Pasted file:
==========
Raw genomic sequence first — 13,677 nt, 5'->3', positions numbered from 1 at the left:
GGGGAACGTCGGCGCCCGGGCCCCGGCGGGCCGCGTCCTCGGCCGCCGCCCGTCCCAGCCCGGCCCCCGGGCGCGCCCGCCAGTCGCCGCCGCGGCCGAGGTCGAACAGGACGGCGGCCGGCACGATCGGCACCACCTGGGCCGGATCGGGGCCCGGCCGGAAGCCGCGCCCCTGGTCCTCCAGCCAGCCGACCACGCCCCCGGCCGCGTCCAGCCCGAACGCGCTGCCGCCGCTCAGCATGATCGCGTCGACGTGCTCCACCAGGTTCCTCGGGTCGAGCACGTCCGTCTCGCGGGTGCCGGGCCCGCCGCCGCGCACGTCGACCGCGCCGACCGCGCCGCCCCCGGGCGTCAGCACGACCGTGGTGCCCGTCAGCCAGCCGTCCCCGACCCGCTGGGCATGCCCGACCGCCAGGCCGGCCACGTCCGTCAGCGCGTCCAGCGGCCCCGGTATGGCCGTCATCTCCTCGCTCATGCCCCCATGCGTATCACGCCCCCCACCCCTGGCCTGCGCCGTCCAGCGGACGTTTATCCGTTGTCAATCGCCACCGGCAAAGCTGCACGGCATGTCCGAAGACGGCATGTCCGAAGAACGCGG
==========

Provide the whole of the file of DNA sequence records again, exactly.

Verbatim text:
Raw genomic sequence first — 13,677 nt, 5'->3', positions numbered from 1 at the left:
GGGGAACGTCGGCGCCCGGGCCCCGGCGGGCCGCGTCCTCGGCCGCCGCCCGTCCCAGCCCGGCCCCCGGGCGCGCCCGCCAGTCGCCGCCGCGGCCGAGGTCGAACAGGACGGCGGCCGGCACGATCGGCACCACCTGGGCCGGATCGGGGCCCGGCCGGAAGCCGCGCCCCTGGTCCTCCAGCCAGCCGACCACGCCCCCGGCCGCGTCCAGCCCGAACGCGCTGCCGCCGCTCAGCATGATCGCGTCGACGTGCTCCACCAGGTTCCTCGGGTCGAGCACGTCCGTCTCGCGGGTGCCGGGCCCGCCGCCGCGCACGTCGACCGCGCCGACCGCGCCGCCCCCGGGCGTCAGCACGACCGTGGTGCCCGTCAGCCAGCCGTCCCCGACCCGCTGGGCATGCCCGACCGCCAGGCCGGCCACGTCCGTCAGCGCGTCCAGCGGCCCCGGTATGGCCGTCATCTCCTCGCTCATGCCCCCATGCGTATCACGCCCCCCACCCCTGGCCTGCGCCGTCCAGCGGACGTTTATCCGTTGTCAATCGCCACCGGCAAAGCTGCACGGCATGTCCGAAGACGGCATGTCCGAAGAACGCGG